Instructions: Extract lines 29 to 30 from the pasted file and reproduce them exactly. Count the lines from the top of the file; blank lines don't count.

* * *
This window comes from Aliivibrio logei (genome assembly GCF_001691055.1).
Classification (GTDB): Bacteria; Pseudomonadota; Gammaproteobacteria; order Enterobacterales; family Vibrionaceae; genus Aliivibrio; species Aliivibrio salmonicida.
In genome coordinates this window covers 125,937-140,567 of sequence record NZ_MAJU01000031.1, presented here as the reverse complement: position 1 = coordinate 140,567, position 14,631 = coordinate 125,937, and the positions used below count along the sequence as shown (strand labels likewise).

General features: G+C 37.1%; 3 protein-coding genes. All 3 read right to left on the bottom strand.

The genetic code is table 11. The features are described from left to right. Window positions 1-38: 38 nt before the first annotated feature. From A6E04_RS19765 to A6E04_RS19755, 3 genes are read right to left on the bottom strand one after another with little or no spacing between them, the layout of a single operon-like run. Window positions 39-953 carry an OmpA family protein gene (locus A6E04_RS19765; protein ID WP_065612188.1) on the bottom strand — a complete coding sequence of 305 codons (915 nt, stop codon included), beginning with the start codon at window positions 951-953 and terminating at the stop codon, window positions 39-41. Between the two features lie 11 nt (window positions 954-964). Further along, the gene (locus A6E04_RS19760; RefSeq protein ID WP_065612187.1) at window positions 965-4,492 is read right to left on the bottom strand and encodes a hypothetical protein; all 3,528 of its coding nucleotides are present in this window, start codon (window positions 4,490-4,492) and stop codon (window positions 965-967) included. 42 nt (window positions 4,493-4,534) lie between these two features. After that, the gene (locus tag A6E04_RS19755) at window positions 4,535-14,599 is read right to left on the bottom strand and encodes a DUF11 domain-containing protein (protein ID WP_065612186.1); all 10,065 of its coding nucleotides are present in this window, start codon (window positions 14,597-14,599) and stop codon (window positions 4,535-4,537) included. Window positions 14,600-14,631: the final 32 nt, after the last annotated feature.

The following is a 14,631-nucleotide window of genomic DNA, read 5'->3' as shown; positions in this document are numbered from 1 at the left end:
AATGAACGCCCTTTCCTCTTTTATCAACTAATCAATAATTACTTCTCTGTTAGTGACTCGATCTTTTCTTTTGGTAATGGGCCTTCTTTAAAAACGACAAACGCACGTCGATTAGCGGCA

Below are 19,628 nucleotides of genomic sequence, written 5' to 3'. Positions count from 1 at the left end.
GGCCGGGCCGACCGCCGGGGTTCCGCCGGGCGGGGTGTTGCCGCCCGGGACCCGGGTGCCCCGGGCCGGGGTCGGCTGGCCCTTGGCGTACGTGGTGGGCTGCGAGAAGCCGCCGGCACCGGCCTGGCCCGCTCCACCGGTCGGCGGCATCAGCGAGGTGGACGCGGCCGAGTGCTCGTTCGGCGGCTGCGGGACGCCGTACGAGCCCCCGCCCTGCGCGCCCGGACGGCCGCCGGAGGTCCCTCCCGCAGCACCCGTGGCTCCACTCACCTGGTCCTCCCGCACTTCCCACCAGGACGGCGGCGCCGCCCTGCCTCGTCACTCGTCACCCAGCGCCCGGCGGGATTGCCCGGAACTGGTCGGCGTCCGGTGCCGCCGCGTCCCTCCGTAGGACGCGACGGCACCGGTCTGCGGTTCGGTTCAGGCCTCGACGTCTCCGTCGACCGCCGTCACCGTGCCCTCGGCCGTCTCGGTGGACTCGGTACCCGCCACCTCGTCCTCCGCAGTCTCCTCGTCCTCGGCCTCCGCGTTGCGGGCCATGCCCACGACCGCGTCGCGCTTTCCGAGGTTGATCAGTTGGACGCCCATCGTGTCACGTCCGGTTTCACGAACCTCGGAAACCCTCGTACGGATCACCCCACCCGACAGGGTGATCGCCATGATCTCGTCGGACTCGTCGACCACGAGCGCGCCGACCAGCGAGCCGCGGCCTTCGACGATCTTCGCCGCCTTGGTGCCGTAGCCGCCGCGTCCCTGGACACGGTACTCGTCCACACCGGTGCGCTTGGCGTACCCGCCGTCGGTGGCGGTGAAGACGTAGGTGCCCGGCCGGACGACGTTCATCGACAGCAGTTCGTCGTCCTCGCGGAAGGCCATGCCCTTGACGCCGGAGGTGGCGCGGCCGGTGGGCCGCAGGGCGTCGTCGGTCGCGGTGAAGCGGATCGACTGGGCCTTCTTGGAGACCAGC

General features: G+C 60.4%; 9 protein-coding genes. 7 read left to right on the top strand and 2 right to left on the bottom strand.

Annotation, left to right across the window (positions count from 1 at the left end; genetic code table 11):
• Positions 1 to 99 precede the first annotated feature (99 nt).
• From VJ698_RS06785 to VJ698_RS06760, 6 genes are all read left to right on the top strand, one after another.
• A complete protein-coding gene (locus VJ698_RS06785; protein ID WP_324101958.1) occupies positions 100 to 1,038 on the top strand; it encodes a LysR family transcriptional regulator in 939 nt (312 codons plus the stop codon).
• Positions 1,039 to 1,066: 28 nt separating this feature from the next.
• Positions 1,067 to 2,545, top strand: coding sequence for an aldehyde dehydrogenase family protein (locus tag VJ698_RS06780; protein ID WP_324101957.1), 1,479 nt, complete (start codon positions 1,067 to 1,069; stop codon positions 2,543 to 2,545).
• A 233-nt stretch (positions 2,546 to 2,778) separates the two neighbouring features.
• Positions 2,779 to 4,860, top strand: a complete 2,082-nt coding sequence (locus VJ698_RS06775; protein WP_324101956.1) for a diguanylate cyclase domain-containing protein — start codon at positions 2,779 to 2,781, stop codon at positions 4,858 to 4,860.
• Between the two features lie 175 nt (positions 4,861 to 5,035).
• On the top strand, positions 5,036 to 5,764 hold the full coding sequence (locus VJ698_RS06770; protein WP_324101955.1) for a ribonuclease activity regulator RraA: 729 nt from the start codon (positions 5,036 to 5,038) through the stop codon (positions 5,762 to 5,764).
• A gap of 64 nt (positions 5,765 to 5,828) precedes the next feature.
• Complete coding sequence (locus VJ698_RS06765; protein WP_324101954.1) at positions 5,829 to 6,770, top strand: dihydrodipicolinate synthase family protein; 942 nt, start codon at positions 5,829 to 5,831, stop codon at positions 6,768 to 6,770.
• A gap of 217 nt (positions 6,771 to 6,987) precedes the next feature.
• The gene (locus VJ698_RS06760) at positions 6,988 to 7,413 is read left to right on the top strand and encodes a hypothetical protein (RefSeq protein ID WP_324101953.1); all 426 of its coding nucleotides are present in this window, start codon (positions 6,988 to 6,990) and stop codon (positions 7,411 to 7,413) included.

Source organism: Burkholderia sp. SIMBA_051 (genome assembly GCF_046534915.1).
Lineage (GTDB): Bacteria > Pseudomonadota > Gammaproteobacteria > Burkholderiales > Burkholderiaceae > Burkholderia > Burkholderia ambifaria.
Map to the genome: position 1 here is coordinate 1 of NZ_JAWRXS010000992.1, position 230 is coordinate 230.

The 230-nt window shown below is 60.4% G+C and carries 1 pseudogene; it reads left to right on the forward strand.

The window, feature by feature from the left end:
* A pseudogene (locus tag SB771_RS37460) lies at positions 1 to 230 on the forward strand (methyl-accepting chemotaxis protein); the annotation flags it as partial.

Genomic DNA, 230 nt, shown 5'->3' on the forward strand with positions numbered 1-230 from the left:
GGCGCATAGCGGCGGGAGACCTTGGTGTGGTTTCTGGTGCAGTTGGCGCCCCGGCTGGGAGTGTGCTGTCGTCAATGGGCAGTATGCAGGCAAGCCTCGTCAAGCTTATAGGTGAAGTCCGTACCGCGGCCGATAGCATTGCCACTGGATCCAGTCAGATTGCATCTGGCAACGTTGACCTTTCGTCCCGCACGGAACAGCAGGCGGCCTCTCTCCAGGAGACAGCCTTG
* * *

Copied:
The window, feature by feature from the left end:
* A pseudogene (locus tag SB771_RS37460) lies at positions 1 to 230 on the forward strand (methyl-accepting chemotaxis protein); the annotation flags it as partial.